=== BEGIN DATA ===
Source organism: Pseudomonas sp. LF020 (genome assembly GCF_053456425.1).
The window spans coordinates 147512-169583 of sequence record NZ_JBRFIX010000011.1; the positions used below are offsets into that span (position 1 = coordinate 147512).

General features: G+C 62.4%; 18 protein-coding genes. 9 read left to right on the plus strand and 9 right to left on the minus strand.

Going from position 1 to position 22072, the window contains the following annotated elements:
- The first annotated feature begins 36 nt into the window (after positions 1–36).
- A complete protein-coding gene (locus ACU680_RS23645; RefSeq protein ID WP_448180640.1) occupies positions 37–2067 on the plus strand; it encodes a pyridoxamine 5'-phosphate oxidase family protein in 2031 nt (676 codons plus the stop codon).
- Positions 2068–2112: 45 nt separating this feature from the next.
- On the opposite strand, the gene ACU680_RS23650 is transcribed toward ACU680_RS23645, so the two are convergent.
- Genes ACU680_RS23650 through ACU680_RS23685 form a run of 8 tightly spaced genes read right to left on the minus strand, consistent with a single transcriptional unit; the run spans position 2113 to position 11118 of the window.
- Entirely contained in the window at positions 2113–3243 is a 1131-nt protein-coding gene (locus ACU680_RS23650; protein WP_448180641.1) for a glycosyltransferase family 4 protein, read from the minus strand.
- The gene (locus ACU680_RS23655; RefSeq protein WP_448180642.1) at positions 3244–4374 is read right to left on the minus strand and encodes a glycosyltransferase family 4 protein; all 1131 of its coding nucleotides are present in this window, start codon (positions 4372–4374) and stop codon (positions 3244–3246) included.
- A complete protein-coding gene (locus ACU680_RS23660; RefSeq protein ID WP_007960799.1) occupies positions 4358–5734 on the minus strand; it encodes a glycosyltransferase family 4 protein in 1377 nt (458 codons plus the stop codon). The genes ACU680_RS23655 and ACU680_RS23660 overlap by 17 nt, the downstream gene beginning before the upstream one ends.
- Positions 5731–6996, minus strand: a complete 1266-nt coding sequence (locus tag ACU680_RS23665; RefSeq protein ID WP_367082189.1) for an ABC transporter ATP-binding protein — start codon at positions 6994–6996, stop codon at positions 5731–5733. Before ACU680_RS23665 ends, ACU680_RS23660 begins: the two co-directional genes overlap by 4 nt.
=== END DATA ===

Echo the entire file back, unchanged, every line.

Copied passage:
Source organism: Pseudomonas sp. LF020 (genome assembly GCF_053456425.1).
The window spans coordinates 147512-169583 of sequence record NZ_JBRFIX010000011.1; the positions used below are offsets into that span (position 1 = coordinate 147512).

General features: G+C 62.4%; 18 protein-coding genes. 9 read left to right on the plus strand and 9 right to left on the minus strand.

Going from position 1 to position 22072, the window contains the following annotated elements:
- The first annotated feature begins 36 nt into the window (after positions 1–36).
- A complete protein-coding gene (locus ACU680_RS23645; RefSeq protein ID WP_448180640.1) occupies positions 37–2067 on the plus strand; it encodes a pyridoxamine 5'-phosphate oxidase family protein in 2031 nt (676 codons plus the stop codon).
- Positions 2068–2112: 45 nt separating this feature from the next.
- On the opposite strand, the gene ACU680_RS23650 is transcribed toward ACU680_RS23645, so the two are convergent.
- Genes ACU680_RS23650 through ACU680_RS23685 form a run of 8 tightly spaced genes read right to left on the minus strand, consistent with a single transcriptional unit; the run spans position 2113 to position 11118 of the window.
- Entirely contained in the window at positions 2113–3243 is a 1131-nt protein-coding gene (locus ACU680_RS23650; protein WP_448180641.1) for a glycosyltransferase family 4 protein, read from the minus strand.
- The gene (locus ACU680_RS23655; RefSeq protein WP_448180642.1) at positions 3244–4374 is read right to left on the minus strand and encodes a glycosyltransferase family 4 protein; all 1131 of its coding nucleotides are present in this window, start codon (positions 4372–4374) and stop codon (positions 3244–3246) included.
- A complete protein-coding gene (locus ACU680_RS23660; RefSeq protein ID WP_007960799.1) occupies positions 4358–5734 on the minus strand; it encodes a glycosyltransferase family 4 protein in 1377 nt (458 codons plus the stop codon). The genes ACU680_RS23655 and ACU680_RS23660 overlap by 17 nt, the downstream gene beginning before the upstream one ends.
- Positions 5731–6996, minus strand: a complete 1266-nt coding sequence (locus tag ACU680_RS23665; RefSeq protein ID WP_367082189.1) for an ABC transporter ATP-binding protein — start codon at positions 6994–6996, stop codon at positions 5731–5733. Before ACU680_RS23665 ends, ACU680_RS23660 begins: the two co-directional genes overlap by 4 nt.